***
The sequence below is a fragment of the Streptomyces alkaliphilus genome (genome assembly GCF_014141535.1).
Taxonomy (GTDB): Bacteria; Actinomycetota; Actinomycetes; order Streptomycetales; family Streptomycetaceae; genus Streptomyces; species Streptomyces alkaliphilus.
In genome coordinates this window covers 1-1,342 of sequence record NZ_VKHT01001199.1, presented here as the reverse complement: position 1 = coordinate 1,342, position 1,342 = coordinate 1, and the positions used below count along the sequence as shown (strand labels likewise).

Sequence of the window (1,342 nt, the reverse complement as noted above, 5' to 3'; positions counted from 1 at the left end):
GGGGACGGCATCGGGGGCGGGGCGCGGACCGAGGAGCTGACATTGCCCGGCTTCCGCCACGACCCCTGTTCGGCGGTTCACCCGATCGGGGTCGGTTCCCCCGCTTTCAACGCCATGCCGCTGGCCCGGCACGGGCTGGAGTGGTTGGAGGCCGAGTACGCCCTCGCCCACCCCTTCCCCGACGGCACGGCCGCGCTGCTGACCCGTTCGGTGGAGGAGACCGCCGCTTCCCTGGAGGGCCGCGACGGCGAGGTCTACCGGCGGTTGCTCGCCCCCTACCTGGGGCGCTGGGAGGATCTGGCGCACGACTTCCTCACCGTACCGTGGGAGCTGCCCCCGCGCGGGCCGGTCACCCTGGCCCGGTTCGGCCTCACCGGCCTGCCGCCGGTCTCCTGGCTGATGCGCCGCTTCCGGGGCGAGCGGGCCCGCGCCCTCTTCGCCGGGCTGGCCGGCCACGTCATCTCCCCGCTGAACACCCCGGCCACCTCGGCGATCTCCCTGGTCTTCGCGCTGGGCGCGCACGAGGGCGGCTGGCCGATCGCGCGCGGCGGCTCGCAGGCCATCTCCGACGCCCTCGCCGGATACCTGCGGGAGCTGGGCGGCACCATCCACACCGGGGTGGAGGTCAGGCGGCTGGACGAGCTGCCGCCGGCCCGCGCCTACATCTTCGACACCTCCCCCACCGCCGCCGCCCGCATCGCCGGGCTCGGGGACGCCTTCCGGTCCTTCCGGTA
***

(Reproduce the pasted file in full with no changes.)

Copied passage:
The sequence below is a fragment of the Streptomyces alkaliphilus genome (genome assembly GCF_014141535.1).
Taxonomy (GTDB): Bacteria; Actinomycetota; Actinomycetes; order Streptomycetales; family Streptomycetaceae; genus Streptomyces; species Streptomyces alkaliphilus.
In genome coordinates this window covers 1-1,342 of sequence record NZ_VKHT01001199.1, presented here as the reverse complement: position 1 = coordinate 1,342, position 1,342 = coordinate 1, and the positions used below count along the sequence as shown (strand labels likewise).

Sequence of the window (1,342 nt, the reverse complement as noted above, 5' to 3'; positions counted from 1 at the left end):
GGGGACGGCATCGGGGGCGGGGCGCGGACCGAGGAGCTGACATTGCCCGGCTTCCGCCACGACCCCTGTTCGGCGGTTCACCCGATCGGGGTCGGTTCCCCCGCTTTCAACGCCATGCCGCTGGCCCGGCACGGGCTGGAGTGGTTGGAGGCCGAGTACGCCCTCGCCCACCCCTTCCCCGACGGCACGGCCGCGCTGCTGACCCGTTCGGTGGAGGAGACCGCCGCTTCCCTGGAGGGCCGCGACGGCGAGGTCTACCGGCGGTTGCTCGCCCCCTACCTGGGGCGCTGGGAGGATCTGGCGCACGACTTCCTCACCGTACCGTGGGAGCTGCCCCCGCGCGGGCCGGTCACCCTGGCCCGGTTCGGCCTCACCGGCCTGCCGCCGGTCTCCTGGCTGATGCGCCGCTTCCGGGGCGAGCGGGCCCGCGCCCTCTTCGCCGGGCTGGCCGGCCACGTCATCTCCCCGCTGAACACCCCGGCCACCTCGGCGATCTCCCTGGTCTTCGCGCTGGGCGCGCACGAGGGCGGCTGGCCGATCGCGCGCGGCGGCTCGCAGGCCATCTCCGACGCCCTCGCCGGATACCTGCGGGAGCTGGGCGGCACCATCCACACCGGGGTGGAGGTCAGGCGGCTGGACGAGCTGCCGCCGGCCCGCGCCTACATCTTCGACACCTCCCCCACCGCCGCCGCCCGCATCGCCGGGCTCGGGGACGCCTTCCGGTCCTTCCGGTA